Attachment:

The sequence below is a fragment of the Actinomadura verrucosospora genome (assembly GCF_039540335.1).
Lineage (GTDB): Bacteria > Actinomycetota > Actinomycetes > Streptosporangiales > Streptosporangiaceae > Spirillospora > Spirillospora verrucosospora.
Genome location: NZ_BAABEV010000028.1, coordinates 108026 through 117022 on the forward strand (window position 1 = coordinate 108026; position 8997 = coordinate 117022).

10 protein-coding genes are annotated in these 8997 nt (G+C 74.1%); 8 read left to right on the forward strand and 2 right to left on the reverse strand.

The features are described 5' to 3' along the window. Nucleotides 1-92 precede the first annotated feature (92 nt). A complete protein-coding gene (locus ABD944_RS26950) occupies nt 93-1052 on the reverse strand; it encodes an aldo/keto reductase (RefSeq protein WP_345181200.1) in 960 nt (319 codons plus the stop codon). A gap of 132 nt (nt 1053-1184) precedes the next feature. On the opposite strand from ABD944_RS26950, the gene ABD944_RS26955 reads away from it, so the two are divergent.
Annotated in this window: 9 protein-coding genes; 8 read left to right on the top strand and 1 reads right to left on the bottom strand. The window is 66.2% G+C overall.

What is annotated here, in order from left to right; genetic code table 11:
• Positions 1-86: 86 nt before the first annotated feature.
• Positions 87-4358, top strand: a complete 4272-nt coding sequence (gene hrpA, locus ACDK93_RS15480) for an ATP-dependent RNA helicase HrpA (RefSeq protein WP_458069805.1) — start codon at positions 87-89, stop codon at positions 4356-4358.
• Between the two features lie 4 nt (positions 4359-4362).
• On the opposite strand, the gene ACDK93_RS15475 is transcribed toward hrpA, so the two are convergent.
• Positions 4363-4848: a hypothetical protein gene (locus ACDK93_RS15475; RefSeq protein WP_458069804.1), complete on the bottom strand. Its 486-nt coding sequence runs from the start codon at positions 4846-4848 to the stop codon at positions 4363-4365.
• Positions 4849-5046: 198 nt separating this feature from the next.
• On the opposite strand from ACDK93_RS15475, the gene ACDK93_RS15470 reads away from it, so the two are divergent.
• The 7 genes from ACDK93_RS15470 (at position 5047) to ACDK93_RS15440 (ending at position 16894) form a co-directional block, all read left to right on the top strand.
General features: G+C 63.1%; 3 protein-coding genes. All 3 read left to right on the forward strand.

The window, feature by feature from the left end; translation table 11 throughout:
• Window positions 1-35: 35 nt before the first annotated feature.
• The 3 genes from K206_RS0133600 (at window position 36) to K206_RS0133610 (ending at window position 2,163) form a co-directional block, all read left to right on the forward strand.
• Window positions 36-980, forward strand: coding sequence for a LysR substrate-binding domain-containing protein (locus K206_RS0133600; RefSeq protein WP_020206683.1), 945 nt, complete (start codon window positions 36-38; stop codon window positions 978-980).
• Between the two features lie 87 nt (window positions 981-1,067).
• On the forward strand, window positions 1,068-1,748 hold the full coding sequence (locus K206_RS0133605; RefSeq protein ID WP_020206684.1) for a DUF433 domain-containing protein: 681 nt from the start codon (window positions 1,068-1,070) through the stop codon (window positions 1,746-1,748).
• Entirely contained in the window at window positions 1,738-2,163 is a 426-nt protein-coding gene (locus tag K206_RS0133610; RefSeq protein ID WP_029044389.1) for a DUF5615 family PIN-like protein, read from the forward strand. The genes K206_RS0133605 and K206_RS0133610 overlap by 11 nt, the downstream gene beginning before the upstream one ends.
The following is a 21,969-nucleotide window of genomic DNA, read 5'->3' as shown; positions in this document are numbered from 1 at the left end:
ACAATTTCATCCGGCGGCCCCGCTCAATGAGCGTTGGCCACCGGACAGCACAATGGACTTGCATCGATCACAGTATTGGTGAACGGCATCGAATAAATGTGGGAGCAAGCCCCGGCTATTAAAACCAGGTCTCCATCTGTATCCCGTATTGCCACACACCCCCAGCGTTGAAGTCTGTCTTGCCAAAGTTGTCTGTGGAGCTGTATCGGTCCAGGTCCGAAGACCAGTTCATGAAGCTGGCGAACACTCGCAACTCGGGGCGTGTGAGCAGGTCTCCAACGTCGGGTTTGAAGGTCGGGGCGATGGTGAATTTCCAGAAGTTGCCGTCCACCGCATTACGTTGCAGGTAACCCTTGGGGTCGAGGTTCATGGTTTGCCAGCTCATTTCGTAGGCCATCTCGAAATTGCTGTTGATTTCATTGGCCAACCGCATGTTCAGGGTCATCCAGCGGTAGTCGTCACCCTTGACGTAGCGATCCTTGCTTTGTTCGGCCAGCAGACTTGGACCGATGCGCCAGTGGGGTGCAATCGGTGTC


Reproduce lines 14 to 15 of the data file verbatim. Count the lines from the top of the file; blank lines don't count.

• On the opposite strand from ACDK93_RS15475, the gene ACDK93_RS15470 reads away from it, so the two are divergent.
• The 7 genes from ACDK93_RS15470 (at position 5047) to ACDK93_RS15440 (ending at position 16894) form a co-directional block, all read left to right on the top strand.